In the early 1960s, John Kenneth Adams was teaching on a year-to-year contract at the University of Texas. During a trip to Yale University School of Music, his alma mater, the school secretary saw him passing in the hall and called out “Jack, I’ve got a job for you – someone in South Carolina is forming an orchestra and they want someone who can play.”
That someone was Arthur Fraser, chairman of the University of South Carolina Department of Music.
When Adams arrived at the university there was no School of Music, just a Department of Music, located on the edge of campus in a former grammar school. The faculty was tiny, resources were few. The orchestra was the community and university-based Columbia Festival Orchestra. He stayed for nearly 40 years, playing a significant role in the expansion of the Department of Music to the School of Music, starting a music series that has become a mainstay of classical music in Columbia, and helping transform the Festival Orchestra into the South Carolina Philharmonic.
All during that time, he also maintained an active, globe-spanning career.
“I always felt the university appreciated me and let me develop in my own way,” said Adams.
John Adams has a reputation as a demanding teacher, which he readily acknowledges, but he’s just as well known for his positive and supporting attitude, enthusiasm for life, and bright, quick smile.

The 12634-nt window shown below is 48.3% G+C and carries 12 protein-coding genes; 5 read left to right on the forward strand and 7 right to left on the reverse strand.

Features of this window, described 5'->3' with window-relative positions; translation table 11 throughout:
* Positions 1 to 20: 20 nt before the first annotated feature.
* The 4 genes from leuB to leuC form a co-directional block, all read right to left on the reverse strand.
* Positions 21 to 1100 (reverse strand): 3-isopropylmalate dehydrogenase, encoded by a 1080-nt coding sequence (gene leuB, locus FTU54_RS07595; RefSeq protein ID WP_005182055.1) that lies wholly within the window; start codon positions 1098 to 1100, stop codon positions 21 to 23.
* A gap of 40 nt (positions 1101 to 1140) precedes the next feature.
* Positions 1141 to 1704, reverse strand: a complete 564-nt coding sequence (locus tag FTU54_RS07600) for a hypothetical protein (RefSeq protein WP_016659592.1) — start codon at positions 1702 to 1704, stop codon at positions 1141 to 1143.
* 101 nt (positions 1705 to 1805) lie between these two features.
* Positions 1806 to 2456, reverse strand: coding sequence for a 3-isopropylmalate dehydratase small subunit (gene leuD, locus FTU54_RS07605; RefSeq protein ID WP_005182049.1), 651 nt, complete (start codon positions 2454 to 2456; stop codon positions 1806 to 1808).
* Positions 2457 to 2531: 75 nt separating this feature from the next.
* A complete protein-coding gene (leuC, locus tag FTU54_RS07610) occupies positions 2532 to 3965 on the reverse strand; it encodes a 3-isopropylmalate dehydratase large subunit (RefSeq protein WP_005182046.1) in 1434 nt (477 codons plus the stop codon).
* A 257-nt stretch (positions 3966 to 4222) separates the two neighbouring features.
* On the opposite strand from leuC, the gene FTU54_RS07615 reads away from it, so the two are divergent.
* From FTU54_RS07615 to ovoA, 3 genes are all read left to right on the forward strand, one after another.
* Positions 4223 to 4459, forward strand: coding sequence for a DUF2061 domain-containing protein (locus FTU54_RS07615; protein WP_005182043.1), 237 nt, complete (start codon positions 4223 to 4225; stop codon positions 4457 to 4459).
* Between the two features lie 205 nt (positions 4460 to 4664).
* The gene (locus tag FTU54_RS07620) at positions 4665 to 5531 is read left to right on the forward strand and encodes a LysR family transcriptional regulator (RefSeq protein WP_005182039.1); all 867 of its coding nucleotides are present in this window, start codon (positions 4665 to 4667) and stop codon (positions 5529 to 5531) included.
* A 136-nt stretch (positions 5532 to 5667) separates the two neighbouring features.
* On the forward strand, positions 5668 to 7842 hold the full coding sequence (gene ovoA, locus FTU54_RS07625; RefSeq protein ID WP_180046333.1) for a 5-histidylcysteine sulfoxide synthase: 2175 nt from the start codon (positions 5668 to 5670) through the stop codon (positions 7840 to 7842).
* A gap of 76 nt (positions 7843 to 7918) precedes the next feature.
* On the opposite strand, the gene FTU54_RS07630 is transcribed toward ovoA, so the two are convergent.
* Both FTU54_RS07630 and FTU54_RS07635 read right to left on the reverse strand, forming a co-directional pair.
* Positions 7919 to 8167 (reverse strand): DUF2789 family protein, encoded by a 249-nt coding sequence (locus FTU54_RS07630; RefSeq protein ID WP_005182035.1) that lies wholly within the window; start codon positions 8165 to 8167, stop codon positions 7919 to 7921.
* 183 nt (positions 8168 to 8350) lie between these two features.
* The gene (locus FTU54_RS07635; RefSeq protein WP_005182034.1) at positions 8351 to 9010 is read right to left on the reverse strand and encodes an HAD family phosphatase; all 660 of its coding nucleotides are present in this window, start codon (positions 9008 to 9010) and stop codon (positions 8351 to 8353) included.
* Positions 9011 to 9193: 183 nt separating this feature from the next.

Since his retirement in 2002, Adams has continued performing and teaching. Each summer since the Southeastern Piano Festival was founded in 2003, he has taught there. The 2012 Festival will be Adams’ last on the Festival faculty.
“John Kenneth Adams, my treasured colleague and friend, has been an integral part of the Southeastern Piano Festival from the very beginning,” said Marina Lomazov, Festival Director. “In addition to contributing his immeasurable talents to serving in virtually all capacities including being a chair of the Arthur Fraser International Concerto Competition adjudication panel, guest artist, guest lecturer, and a festival faculty member, John has also played a vital role as a mentor and adviser in shaping the festival’s past and its future.”
Like the students who come to the Piano Festival, Adams started early. Unlike most of them he first learned to play by ear. A native of Birmingham, Ala., he came from a family of “great ears,” Adams said. “They could just sit down and play. By the time I was three I was picking out things on the piano.”